Should I stay or should I go? How big is too big?

1 month 4 weeks ago #39268 by mrcharly
I've paddled in some windy conditions here - 40knots being the strongest wind to date.

Forecast for Sat is 29 gusting 36knots.

Swell  . . . We've had a few days of strong wind, from the south, which is virtually unlimited fetch. Swell is big.

4-5 metres. 

I think that the largest I've been out in so far is 2m.

According to  www.surfline.com/surf-news/fast-swell-travel/87799  a swell with a period of 11s will be travelling at about 16 knots. That's about 29kilometres per hour!

I've never even seen (from land or boat) swell moving that fast. Inconceivable!

Stay on land or venture out to taste the wild?  I can set off in a sea loch and get a feel for milder conditions before reaching the sea swell.

Please Log in or Create an account to join the conversation.

1 month 4 weeks ago #39269 by agooding2
Key question is can you rescue yourself if things go wrong? Sounds terrifying to me personally.

4-5 meters is a whole lot bigger and more powerful than 2 meters so unless you have a group of paddlers or a failsafe rescue I would skip it and paddle another day.

-- Andrew

Nelo 550L, Streuer Fejna, Nelo Viper 55

Braca XI 705 EL blade, 17K shaft
Braca XI 675 marathon blade, 19K shaft
Braca IV 670 soft blade, 19K shaft

Please Log in or Create an account to join the conversation.

1 month 4 weeks ago #39270 by mrcharly
I can't even imagine a 4m swell looks like from a surfski. 
The speed worries me; I have a slow ski (nelo 510) and on a 2m swell I found it challenging to get the boat speed up high enough to catch the swell. If I didn't match speed fast enough, then the tendency to broach is strong.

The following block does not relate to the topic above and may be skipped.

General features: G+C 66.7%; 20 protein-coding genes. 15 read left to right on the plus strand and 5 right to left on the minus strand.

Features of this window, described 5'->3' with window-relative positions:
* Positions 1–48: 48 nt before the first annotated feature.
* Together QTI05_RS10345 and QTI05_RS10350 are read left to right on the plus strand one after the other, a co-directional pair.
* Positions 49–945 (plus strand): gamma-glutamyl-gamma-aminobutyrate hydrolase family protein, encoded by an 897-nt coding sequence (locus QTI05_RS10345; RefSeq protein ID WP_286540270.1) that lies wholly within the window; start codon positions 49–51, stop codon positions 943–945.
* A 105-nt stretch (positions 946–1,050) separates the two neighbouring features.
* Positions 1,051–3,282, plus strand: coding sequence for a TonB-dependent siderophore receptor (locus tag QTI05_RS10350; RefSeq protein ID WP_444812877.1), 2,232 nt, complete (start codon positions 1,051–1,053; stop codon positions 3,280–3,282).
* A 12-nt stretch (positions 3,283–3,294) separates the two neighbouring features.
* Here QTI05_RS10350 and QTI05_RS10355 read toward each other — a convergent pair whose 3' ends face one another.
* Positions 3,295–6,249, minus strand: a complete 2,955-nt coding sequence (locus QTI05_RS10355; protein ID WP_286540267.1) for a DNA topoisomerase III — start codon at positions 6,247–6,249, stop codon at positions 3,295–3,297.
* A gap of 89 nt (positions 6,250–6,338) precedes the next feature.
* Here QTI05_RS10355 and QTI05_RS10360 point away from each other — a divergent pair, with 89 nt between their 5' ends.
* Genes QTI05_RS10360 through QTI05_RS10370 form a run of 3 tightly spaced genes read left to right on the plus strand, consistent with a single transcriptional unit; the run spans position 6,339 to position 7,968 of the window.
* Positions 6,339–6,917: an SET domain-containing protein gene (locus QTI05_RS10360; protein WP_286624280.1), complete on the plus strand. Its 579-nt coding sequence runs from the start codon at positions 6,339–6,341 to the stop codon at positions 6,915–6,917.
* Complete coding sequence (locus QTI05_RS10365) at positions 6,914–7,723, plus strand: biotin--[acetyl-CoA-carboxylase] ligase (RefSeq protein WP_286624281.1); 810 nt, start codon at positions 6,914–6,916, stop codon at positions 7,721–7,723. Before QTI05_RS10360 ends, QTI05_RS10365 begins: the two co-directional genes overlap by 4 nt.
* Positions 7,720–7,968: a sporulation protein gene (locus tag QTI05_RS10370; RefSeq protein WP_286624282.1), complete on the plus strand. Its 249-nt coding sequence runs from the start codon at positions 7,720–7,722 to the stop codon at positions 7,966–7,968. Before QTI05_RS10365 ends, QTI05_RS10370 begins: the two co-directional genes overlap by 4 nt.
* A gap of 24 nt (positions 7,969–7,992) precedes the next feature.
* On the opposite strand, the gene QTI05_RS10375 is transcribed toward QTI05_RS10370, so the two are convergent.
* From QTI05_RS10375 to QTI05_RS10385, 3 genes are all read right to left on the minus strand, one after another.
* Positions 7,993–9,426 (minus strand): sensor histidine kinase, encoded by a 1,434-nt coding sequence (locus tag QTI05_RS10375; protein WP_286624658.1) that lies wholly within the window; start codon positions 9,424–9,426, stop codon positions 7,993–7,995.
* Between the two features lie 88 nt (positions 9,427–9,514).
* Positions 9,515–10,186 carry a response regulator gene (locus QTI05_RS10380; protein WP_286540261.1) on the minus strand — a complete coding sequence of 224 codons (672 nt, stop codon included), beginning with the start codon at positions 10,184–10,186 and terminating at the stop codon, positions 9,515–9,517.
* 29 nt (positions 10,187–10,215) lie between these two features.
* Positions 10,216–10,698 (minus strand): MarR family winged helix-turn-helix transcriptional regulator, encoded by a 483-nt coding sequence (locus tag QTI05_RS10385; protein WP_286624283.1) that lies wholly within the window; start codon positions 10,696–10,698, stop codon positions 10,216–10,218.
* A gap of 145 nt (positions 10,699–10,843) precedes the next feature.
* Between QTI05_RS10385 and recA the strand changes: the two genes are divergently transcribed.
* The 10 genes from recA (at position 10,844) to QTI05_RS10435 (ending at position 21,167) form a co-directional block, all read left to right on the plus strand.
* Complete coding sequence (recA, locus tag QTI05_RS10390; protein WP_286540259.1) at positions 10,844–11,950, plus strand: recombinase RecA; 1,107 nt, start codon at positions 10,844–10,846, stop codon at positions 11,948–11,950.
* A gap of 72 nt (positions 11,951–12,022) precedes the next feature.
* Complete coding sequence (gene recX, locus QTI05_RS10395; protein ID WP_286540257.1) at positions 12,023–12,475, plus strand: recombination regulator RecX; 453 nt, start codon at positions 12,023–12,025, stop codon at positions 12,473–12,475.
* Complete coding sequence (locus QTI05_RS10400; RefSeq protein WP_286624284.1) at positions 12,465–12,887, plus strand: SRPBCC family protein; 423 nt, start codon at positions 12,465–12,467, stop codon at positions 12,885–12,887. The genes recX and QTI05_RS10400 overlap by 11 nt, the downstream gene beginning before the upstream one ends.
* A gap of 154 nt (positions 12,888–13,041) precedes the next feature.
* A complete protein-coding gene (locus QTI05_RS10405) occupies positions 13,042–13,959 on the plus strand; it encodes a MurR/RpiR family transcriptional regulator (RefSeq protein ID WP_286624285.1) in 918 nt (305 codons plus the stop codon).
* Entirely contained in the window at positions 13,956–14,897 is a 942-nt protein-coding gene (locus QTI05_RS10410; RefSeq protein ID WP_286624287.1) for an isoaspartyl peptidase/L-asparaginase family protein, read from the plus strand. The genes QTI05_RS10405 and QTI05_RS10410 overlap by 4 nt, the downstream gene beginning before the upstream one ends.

Please Log in or Create an account to join the conversation.

1 month 4 weeks ago #39271 by agooding2
What would happen if you dumped? Driven into a rocky shore with waves crashing on you? Floating holding onto the surfski for dear life? Could you remount in those conditions? Could anyone help you?

-- Andrew

Nelo 550L, Streuer Fejna, Nelo Viper 55

Braca XI 705 EL blade, 17K shaft
Braca XI 675 marathon blade, 19K shaft
Braca IV 670 soft blade, 19K shaft

Please Log in or Create an account to join the conversation.

1 month 4 weeks ago #39272 by MarineO6
If you decide to go, please use a GoPro or something to catch the action.
Assuming you make it back I would be interested to see what those conditions look like from a ski perspective.
 

Please Log in or Create an account to join the conversation.

1 month 3 weeks ago #39273 by LaPerouseBay

If you decide to go, please use a GoPro or something to catch the action.
Assuming you make it back I would be interested to see what those conditions look like from a ski perspective.

 

Here you go.  Maliko run.  North shore of Maui.  10-12 foot seas, gusting to 50mph.  E wind, E swell.  Zero north swell.  Wind is a bit offshore, but not bad.  It was just about perfect for something that windy.  Things can get far more challenging. when wind or groundswells are a bit off.  I don't do Maliko on iffy days anymore.  Gotta be perfect directions, sunny.    

Every run has it's own rules.  I think it's best to be very cautious when it gets windy or a groundswell is running.
 

downwind dilettante
The following user(s) said Thank You: Rod Thomas

Please Log in or Create an account to join the conversation.